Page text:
The white loaf (in a round tin)
The fruit loaf variation
So I’ve been delightedly making this recipe that Janet from Simply So Good has developed for the past few weeks/months. Not only is it really, really easy, but it works with variations. I’ll admit that I struggled counting to 12 (I did 24 hours the first time, combined with too much water I made a lovely version of turkish bread!) at the beginning, but once I’d ironed out a few issues I had following precise instructions (those of you who know me will smile knowingly at this point) it started to work!
I began by making it in the only ovenproof lidded dish I owned (a stock pot) … but it was so tall the likelihood of burning one’s self getting the bread in was very high and now I’m making it happily in a loaf tin covered with aluminium foil for the first 30 minutes.
I also do not have access to instant or rapid rise yeast so I just add my 1 tsp of dried yeast (yes, I double the recipe’s quantity, a hangover from making Turkish bread the first time) to 1/4 cup of water, sprinkle with flour and activate (wait till it bubbles) for about 5 minutes before adding it to the other ingredients.
Braver and braver with my successes, I’ve also played round with flours (using combinations of white wheat, stoneground wholewheat, spelt and buckwheat; the less white wheat, the darker and denser the end product … although still very eatable … just better toasted!). In my most recent loaf I added some pecans, sunflower seeds, cranberries, chopped dates, cinnamon and ground ginger – the resulting fruit and nut bread was very, very delicious!
One last note, having begun to learn the very basics of basic cheese making I’ve used the left over whey instead of tap water and this has worked quite nicely too!
The Artisan Bread Recipe (rewritten by me!)
3 cups of flour
(To make it white, soft and delicious – use white. If you are okay with a nuttier result; a mixture of stoneground wholemeal, white, buckwheat and or spelt can produce interesting and very edible results)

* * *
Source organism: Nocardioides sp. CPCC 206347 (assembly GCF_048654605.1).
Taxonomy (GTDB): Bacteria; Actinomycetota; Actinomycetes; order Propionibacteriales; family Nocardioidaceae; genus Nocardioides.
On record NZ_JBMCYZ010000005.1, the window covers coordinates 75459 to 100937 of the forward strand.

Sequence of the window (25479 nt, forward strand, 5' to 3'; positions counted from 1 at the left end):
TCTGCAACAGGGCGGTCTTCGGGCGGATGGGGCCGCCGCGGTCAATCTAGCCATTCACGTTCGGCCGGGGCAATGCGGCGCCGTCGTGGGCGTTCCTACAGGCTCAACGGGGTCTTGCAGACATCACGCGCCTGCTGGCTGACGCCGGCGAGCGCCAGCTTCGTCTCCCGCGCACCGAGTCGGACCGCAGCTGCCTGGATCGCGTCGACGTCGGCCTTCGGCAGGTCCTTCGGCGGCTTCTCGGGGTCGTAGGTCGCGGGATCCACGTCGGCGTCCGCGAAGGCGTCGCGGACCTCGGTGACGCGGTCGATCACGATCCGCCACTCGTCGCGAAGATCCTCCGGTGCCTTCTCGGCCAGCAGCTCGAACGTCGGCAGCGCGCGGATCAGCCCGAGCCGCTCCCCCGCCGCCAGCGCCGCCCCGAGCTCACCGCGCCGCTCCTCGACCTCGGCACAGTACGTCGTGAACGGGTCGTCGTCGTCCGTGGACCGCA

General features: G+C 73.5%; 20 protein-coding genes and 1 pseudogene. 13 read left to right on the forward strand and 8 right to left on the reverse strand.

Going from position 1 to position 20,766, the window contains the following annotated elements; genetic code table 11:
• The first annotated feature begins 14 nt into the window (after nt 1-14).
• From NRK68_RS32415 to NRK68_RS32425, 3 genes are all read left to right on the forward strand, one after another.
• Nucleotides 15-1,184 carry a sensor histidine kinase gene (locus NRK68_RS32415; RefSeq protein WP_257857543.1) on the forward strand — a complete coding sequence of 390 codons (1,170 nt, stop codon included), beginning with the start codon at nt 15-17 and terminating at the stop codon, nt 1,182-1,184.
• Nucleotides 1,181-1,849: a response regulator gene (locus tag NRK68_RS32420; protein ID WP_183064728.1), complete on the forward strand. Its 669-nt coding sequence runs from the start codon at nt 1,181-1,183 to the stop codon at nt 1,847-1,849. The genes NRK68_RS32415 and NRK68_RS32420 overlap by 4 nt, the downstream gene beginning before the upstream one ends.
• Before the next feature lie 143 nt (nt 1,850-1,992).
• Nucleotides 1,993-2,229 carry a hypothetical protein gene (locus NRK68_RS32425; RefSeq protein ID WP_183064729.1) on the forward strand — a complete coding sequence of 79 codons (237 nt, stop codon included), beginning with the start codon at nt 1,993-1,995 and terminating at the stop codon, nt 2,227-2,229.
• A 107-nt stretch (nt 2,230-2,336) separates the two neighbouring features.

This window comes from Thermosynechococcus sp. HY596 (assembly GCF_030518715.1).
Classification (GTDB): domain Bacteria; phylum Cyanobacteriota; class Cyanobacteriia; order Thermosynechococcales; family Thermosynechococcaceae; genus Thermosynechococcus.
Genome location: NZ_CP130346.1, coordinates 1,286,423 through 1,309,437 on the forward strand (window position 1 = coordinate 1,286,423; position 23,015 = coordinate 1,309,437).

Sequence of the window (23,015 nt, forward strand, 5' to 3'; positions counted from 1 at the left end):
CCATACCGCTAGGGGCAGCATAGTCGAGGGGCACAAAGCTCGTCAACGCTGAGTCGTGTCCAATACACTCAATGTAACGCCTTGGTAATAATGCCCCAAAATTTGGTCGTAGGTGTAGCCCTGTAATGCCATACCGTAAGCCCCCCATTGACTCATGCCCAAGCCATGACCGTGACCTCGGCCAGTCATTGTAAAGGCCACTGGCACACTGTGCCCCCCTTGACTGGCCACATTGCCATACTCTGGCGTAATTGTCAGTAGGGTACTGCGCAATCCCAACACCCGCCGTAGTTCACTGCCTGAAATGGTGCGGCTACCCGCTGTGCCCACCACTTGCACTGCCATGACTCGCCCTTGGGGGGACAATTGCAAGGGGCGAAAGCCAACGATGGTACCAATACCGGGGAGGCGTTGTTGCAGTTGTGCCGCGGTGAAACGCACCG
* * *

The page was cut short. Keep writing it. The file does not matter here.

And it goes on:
1/4 cup warm water (just luke warm)
1 1/4 cups water or whey
1 teaspoon dried yeast
(make sure this is in date, it doesn’t work if its not)
1 teaspoon salt
(If you want to make the fruit toast variation add a handful of chopped dates, cranberries, sunflower seeds, chopped pecans, 1 teaspoon of ginger and 1 teaspoon of cinnamon … any other combination of dried fruit, seeds and nuts would also work.)
1. Mix the dried yeast with 1/4 cup of warm water, sprinkle with a little flour and set aside till bubbling nicely.
2. Place the flour and salt in a mixing bowl. Add the water and yeast mixture and additional 1 1/4 cups of water (this can be cold tap water).
3. Mix till combined and cover with glad wrap. Leave on the bench for 12-14 hours (it is good to put it on in the evening and then bake in the morning).
4. When you are ready to bake, preheat the oven to 220-230˚C. Heat up the loaf tin.
5. While the oven is preheating, flour up a sheet of baking paper, pour our the dour and use a flour scraper to gently work some extra flour into the dough by lifting the sides of the dough over its self. Don’t kneed, just fold for a bit till the dough holds together as a lump*. Sprinkle with a little flour and cover with glad wrap and let rest for 30 minutes.
6. Pour dough into baking paper lined baking dish (I like using a loaf tin) and then cover tightly with foil (to create steam, to create a good crust).
7. Bake for 30 minutes covered then 15 additional minutes uncovered.
8. Enjoy tasty delicious bread which is yummy both plain and toasted!
*Add fruit toast ingredients here!